Inside the home - These include air fresheners, fragrances, and candles. They can contain endocrine disrupting chemicals so choose not to use them or find alternatives. Use an air purifier or have house plants to keep the air clean.
In the kitchen - Cooking utensils and non-stick pots and pans can contain harmful chemicals that are released when they're heated. Avoid Teflon and choose other materials like cast iron, stainless steel or ceramic coatings. Reduce plastic use, which can be an endocrine disruptor, by replacing food storage containers with glassware.
Go through this information, check out the EWG Guides and get an idea of what you use and have now. Don't let this overwhelm you. Pick a category and start replacing things as you use them up. Or, if you feel really motivated, tackle the whole list at once!
Plastic contains chemicals that interfere with our own hormonal systems by mimicking them. A common one you may have heard of is BPA or bisphenol A. This is found in water bottles, food can liners, and register receipts.
The endocrine disrupting chemicals are released when the plastic is exposed to temperature changes, exposure to liquids and when exposed to UV light or acid. Examples of this would be when you heat or freeze a food in a plastic container, drink a hot cup of coffee out of a plastic mug or store leftover tomato sauce in the fridge.
Replace plastics in your home with glassware or stainless steel. Look for products that say BPA-free, although some companies replace BPA with bisphenol S or bisphenol F, which can also be endocrine disruptors. Safer plastics include polypropylene/PP #5, and high-density polyethylene/HDPE #2. However, they can also leach hormone disruptors so this is why it's best to avoid plastic altogether.
Working Up A Sweat
This can be achieved either through sauna or exercise. Sweat is one of the ways our body removes toxins and heavy metals. Exercise will also improve blood flow through the liver and kidneys where toxins can be put into the stool and urine.
This practice uses a stiff bristled brush that you gently brush over your entire body. You start at your feet and work your way up to your chest with short, gentle strokes. Then continue by starting at your hands and working your way to your chest. Skin brushing stimulates lymphatic flow and blood flow, helping your liver and kidneys to filter it and remove toxins.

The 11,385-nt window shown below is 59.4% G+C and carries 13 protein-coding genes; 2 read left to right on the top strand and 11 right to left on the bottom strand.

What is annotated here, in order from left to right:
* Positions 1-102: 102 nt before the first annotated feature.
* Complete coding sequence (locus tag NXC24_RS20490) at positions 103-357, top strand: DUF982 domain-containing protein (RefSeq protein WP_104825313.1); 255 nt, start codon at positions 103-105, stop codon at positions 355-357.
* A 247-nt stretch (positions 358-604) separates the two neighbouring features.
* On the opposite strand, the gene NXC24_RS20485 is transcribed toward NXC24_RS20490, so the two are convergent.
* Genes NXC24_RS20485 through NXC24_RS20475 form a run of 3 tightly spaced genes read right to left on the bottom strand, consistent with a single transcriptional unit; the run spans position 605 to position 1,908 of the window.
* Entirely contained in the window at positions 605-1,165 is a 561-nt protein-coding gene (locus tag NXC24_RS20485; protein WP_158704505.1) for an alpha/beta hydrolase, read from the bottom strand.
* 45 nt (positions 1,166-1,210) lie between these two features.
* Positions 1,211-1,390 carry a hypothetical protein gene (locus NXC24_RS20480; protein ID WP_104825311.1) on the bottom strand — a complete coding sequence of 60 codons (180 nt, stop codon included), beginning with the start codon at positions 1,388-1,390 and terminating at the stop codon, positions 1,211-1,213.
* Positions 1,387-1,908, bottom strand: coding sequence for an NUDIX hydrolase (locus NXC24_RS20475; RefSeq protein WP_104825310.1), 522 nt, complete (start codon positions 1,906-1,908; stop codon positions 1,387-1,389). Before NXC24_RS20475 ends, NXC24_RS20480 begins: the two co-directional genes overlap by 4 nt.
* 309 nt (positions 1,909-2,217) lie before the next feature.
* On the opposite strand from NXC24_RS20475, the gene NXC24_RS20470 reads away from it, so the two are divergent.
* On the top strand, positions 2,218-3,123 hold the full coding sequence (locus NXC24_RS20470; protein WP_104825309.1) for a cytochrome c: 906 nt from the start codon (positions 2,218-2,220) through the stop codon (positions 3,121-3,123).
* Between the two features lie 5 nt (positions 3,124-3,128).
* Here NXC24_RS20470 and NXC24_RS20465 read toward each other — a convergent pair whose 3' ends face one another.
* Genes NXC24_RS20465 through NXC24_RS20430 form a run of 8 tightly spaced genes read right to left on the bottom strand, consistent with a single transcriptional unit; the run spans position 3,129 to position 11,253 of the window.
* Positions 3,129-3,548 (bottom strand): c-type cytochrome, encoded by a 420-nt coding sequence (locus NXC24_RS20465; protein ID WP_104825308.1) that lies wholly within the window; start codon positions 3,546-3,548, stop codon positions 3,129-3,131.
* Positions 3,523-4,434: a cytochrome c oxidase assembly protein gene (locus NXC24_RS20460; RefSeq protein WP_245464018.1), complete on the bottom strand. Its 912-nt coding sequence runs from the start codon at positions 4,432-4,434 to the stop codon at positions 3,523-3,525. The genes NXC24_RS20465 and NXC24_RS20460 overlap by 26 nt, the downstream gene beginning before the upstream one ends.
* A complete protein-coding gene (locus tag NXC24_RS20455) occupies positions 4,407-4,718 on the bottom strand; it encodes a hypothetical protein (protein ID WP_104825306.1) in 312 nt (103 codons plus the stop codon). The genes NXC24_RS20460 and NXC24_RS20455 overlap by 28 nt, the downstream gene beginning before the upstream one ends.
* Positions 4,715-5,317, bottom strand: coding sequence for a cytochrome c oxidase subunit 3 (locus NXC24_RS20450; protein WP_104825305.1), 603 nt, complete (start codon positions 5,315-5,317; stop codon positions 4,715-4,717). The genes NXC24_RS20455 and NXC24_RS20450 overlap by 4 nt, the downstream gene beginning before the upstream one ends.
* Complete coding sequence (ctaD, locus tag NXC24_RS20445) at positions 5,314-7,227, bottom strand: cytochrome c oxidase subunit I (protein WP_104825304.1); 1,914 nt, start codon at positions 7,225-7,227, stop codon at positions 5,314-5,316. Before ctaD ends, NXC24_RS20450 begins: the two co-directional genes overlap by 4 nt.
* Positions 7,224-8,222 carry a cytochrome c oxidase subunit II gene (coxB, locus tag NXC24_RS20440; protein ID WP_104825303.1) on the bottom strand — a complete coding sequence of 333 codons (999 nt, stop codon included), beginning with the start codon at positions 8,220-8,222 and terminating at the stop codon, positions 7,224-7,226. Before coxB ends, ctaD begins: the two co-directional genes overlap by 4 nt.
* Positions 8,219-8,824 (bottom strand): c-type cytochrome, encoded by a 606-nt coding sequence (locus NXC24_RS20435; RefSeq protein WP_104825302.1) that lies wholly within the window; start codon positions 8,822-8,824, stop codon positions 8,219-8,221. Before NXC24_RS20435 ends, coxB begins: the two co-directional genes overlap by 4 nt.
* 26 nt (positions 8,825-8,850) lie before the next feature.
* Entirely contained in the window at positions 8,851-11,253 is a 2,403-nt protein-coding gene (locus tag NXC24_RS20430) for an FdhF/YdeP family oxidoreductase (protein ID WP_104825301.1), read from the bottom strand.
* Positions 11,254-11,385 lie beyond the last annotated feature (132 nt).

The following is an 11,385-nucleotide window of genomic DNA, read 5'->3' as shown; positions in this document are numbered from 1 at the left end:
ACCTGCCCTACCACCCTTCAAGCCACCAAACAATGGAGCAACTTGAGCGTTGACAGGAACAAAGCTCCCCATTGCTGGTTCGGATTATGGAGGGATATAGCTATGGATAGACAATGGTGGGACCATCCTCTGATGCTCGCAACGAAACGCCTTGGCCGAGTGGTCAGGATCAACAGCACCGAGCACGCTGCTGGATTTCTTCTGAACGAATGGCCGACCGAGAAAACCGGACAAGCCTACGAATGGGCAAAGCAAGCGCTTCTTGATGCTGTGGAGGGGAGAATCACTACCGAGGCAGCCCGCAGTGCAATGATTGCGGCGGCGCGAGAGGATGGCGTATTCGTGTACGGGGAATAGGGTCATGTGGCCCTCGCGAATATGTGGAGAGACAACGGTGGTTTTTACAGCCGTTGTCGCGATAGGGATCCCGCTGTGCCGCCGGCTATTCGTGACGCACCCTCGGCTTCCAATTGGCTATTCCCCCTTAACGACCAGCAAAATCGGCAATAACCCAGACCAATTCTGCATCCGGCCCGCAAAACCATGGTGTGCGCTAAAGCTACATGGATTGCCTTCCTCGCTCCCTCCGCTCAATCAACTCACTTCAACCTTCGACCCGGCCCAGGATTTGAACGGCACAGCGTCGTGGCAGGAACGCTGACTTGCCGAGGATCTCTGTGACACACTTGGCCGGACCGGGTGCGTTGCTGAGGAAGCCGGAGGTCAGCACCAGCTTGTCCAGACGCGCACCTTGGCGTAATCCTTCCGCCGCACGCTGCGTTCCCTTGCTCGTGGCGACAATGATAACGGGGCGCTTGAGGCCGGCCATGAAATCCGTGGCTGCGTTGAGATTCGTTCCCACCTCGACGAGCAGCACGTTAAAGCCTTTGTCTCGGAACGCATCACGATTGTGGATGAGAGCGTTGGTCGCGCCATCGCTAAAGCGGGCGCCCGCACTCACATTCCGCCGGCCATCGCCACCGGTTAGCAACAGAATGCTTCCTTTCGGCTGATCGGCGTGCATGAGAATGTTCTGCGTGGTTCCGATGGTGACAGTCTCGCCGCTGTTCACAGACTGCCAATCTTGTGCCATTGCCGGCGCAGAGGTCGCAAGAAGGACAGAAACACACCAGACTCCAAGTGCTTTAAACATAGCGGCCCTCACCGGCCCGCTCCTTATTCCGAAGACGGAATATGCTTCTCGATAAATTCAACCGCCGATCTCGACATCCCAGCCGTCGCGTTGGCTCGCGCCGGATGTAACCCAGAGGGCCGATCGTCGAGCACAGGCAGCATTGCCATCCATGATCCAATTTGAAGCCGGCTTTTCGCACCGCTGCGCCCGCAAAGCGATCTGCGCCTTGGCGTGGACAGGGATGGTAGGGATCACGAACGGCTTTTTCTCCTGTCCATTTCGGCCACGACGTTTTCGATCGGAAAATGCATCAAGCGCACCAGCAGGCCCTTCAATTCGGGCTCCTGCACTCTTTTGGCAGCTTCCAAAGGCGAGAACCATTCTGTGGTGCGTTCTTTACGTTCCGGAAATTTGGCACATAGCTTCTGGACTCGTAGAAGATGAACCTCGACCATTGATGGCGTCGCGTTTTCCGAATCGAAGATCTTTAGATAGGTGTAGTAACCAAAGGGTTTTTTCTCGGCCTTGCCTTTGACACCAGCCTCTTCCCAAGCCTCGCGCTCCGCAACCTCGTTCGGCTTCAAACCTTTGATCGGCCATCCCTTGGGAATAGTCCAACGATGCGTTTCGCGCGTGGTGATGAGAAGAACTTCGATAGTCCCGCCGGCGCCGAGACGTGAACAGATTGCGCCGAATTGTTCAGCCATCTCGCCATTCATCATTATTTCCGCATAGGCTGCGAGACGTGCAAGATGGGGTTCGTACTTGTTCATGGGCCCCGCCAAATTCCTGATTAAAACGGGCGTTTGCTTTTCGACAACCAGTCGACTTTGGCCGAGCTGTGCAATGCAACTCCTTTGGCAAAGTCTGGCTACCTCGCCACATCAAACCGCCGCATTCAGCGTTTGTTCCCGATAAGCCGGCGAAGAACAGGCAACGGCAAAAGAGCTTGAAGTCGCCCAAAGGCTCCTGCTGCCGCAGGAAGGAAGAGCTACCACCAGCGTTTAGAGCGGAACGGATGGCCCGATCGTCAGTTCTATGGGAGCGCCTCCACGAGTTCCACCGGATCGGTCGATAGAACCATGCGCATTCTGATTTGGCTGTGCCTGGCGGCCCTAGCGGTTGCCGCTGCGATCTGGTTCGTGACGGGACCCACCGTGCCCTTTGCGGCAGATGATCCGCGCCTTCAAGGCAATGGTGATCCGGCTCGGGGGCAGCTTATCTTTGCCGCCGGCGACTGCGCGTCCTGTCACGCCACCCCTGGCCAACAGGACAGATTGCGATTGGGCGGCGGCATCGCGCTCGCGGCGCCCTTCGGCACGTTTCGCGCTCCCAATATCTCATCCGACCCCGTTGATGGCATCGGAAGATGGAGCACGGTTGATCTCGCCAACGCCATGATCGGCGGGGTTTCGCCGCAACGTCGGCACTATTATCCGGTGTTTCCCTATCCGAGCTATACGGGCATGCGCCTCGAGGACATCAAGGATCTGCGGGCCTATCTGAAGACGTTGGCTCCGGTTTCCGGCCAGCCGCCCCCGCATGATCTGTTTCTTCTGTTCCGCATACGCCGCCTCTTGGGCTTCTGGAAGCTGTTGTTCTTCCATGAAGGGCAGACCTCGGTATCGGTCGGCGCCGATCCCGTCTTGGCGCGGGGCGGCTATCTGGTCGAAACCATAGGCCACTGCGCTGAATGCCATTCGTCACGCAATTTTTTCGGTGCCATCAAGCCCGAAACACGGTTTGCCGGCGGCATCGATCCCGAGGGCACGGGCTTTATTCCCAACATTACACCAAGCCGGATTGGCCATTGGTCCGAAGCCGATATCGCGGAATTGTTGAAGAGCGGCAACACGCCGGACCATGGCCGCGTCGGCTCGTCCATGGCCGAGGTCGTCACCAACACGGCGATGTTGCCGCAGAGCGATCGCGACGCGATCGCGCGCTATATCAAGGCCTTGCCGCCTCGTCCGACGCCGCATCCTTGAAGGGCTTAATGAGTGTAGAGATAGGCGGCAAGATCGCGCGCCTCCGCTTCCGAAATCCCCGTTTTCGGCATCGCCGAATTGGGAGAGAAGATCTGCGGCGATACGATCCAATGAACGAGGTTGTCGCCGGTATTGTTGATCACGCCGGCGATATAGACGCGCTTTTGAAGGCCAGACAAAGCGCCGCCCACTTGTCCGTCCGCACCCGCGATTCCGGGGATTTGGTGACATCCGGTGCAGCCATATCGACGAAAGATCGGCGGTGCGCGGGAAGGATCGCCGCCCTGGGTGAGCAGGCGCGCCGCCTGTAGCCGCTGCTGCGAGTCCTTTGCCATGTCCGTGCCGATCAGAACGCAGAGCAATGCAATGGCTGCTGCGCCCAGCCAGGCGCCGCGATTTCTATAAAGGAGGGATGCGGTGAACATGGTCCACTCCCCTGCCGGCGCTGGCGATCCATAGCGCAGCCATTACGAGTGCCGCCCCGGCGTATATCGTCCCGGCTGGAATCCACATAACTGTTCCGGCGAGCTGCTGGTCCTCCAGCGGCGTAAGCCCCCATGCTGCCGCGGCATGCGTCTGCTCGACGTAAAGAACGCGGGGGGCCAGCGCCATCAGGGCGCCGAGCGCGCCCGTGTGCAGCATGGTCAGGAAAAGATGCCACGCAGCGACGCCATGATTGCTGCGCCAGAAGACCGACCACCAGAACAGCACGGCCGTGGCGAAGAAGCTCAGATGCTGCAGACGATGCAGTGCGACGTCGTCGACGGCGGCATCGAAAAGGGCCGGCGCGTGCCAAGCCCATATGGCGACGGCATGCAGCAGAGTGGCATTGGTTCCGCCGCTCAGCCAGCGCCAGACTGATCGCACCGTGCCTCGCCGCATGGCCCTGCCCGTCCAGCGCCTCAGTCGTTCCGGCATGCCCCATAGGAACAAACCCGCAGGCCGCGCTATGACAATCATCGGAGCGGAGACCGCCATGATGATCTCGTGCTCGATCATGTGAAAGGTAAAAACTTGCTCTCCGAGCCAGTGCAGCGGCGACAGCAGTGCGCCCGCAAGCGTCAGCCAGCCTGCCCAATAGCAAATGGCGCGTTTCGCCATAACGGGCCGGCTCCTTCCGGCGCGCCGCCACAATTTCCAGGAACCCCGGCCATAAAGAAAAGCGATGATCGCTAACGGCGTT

Our bodies detox through through our skin, breath, bowel movements and urine. The liver performs about 500 different tasks as it filters the blood. The tasks include getting rid of wastes through the stool or kidneys, producing bile for fat digestion, making enzymes and proteins, making cholesterol and triglycerides, controlling blood sugar, storing vitamins and minerals and breaking down medications, alcohol and hormones. In Phase 1 detox, the liver starts breaking down substances into less harmful metabolites. This step can produce free radicals that can damage cells. In Phase 2 detox, the liver takes those metabolites and attaches them to amino acids or sulfur molecules that make them less toxic and better able to be excreted out of the body. Ways to support detox pathways are to reduce overall environmental exposure through choosing less toxic cleaning products, beauty and personal care products, cooking utensils, eating organic produce, and avoiding plastics. Ways to promote detox include sweating and dry skin brushing.
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EWG Skin Deep Database: https://www.ewg.org/skindeep/
EWG Pesticides in Food: https://www.ewg.org/foodnews/
EWG Guide to Healthy Cleaning: https://www.ewg.org/guides/cleaners/
It Starts With The Egg by Rebecca Fett - This is a great book about the risks of environmental exposures and hormone disruptors in regards to fertility. This book is a well-researched, easy-to-read book with actionable steps and helpful guides.
This website is not intended for the purpose of providing medical advice. All information, content, and material of this website is for informational purposes only and are not intended to serve as a substitute for the consultation, diagnosis, and/or medical treatment of a qualified physician or healthcare provider.